Remington loves his figures, lavishing attention on muscular steeds and rough-and-tumble cowboys, guns cocked, usually at Native Americans (in “Waterhole,” a ragged band of cowpokes lie prone in the dirt, rifles at the ready). Even so, Remington’s compositions are simplistic and rote; how many wide shots of galloping horses with riders firing at the predictably pursuing Native warriors can anyone take? Many, as it turned out; the inexhaustible self-promoter’s aggressive salesmanship of just these scenes made Remington very rich. And here’s where form and content inevitably meet: A thoroughly mediocre painter, he would have remained anonymous but for the relentless marketing of his facile fascinations. Now, as an advocate of unabashed racism, he’s instead a mediocre painter forever caught in the grip of history.

I should mention that “Mythmakers,” a joint project of the PMA, the Amon Carter Museum of American Art, and the Denver Art Museum, is nominally cast as a two-hander between men whose portrayals of the American wilderness helped build an identity for a country grappling with its sense of self in the aftermath of civil war. Both artists were self-taught (though only one a star student). Both began their careers illustrating magazines with crisply-drawn journalistic images — Homer of the Civil War, Remington of westward expansion. But even in that, they had little kinship. Homer carried all his life the burdens of war, a pall cast even on his sunniest scenes. Remington, a pretty clear adherent of Manifest Destiny, seemed to revel in the bloody business of settler incursion. His pictures are cinematic macho fantasies of violent conquest, all sun-bleached, hoof-thundering nihilism. (If you find an ounce of empathy or restraint in a single one of them, do let me know.)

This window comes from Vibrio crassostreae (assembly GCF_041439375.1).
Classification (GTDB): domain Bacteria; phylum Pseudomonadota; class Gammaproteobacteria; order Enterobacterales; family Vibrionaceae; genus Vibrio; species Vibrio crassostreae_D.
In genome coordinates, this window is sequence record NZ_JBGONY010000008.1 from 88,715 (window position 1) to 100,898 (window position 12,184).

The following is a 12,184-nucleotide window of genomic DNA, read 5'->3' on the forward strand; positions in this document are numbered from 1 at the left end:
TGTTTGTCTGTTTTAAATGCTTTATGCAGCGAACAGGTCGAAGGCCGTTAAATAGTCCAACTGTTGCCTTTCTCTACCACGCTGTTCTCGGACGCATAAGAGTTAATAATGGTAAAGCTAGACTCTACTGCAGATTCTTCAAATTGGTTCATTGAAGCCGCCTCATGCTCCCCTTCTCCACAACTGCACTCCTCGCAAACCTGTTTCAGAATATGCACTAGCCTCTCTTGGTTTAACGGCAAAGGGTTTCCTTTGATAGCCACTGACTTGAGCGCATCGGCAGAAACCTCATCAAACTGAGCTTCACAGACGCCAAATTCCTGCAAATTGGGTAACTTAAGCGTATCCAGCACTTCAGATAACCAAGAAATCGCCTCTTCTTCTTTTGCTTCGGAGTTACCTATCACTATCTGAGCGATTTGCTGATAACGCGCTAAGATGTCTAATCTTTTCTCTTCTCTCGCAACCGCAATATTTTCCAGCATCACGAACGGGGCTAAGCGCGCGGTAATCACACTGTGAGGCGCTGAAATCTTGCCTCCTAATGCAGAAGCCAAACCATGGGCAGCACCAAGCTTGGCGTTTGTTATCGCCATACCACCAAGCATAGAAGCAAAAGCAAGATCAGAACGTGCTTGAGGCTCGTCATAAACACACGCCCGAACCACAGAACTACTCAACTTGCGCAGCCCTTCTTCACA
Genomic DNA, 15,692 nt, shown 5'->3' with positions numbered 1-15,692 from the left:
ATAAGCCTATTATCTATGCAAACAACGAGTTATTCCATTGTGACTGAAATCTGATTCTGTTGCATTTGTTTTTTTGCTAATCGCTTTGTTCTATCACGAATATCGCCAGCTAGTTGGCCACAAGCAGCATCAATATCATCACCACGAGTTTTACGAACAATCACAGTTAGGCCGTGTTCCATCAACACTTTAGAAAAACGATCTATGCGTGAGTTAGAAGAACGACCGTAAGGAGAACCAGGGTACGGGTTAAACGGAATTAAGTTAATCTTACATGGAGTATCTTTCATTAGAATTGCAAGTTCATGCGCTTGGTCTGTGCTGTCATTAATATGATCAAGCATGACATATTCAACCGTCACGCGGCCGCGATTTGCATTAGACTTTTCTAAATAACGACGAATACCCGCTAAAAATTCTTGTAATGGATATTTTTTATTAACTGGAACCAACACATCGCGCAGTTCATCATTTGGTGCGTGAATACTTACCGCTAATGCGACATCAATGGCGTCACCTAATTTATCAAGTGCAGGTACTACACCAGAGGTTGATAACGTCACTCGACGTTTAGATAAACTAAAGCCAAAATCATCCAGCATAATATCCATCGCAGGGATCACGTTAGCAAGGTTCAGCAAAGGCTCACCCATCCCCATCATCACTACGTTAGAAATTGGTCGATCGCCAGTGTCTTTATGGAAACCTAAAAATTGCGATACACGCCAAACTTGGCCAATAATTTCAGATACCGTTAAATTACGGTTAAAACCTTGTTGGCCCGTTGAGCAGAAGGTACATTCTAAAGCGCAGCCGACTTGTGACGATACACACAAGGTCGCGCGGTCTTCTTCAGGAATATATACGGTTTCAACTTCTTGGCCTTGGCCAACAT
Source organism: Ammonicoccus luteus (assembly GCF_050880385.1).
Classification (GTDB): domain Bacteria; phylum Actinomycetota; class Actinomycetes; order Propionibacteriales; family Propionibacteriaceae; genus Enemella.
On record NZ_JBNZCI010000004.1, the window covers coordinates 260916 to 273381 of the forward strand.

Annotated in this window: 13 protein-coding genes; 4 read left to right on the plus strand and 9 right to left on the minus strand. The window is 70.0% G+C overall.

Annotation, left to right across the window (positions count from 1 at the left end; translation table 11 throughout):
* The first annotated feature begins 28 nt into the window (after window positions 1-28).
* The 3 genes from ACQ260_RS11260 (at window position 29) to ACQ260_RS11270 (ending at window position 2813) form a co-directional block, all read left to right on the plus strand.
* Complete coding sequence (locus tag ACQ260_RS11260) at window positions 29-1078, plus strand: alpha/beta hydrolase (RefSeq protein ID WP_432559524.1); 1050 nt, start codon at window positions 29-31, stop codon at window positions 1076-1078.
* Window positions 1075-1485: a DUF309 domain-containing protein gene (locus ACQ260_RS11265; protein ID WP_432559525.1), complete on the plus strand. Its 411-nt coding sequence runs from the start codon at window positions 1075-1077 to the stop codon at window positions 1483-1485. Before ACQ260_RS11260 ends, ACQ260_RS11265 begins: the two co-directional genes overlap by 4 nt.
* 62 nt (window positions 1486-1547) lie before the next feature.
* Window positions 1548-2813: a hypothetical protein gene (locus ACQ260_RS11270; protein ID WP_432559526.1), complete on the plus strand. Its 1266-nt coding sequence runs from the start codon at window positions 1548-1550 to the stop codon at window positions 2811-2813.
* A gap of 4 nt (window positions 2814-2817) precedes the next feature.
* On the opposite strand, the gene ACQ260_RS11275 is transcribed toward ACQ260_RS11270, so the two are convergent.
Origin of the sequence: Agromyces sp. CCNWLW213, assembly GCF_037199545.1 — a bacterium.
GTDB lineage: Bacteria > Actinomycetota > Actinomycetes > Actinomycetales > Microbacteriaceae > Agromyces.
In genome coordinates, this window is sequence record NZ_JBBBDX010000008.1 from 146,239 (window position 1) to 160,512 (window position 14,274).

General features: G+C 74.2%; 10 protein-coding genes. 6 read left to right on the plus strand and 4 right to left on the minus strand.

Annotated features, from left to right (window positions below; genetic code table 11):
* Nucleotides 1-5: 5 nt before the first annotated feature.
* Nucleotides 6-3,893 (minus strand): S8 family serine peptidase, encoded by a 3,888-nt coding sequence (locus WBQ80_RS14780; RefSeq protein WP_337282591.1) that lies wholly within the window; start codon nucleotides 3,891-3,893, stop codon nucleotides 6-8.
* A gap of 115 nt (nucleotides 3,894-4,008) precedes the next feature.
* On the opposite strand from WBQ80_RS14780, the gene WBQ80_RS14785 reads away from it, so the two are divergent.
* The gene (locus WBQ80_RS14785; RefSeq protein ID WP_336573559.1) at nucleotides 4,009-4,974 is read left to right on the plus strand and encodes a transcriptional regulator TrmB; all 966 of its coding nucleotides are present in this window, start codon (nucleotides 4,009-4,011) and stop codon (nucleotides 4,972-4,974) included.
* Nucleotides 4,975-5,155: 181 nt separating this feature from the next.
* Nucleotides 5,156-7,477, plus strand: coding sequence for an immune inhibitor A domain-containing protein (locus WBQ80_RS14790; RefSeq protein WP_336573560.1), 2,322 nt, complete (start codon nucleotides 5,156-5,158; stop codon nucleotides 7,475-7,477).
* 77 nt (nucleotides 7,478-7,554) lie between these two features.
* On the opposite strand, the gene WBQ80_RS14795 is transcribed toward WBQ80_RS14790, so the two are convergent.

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Frederic Remington's "A Dash for the Timber," from 1889.
Frederic Remington's "A Dash for the Timber," from 1889.Amon Carter Museum of American Art, Fort Worth, Texas/Courtesy Portland Museum of Art

Did Homer tell tales? Of course — though some of his most important, and most relevant to this conversation, aren’t here. After the war, Homer embarked on an effort to paint the failures of Reconstruction in the South. He returned with quietly harrowing scenes of the lives of newly-liberated slaves. Among them are some of the most powerful figurative paintings he ever made — haunting observations of a broken place by a broken man. Homer’s subsequent retreat, first to Cape Ann and then further, to Maine, was an introspective journey, a refuge from a bleak and shattered world. In a time of rising complexity, Homer’s work was elegant, simple, almost elemental: a haggard outdoorsman paddling in solitude on a mountain lake (“The Guide,” 1889), a young woman gathering a net on a rocky shore (“The Fisher Girl,” 1894). His depictions of nature are often rough and violent, with humanity vulnerable, temporary, or absent. Even in the most muscular picture he ever made, “Undertow,” from 1886, of a pair of burly lifeguards pulling two women from the churning sea, there’s no sense of triumph; the picture, when seen in person, simmers with dread.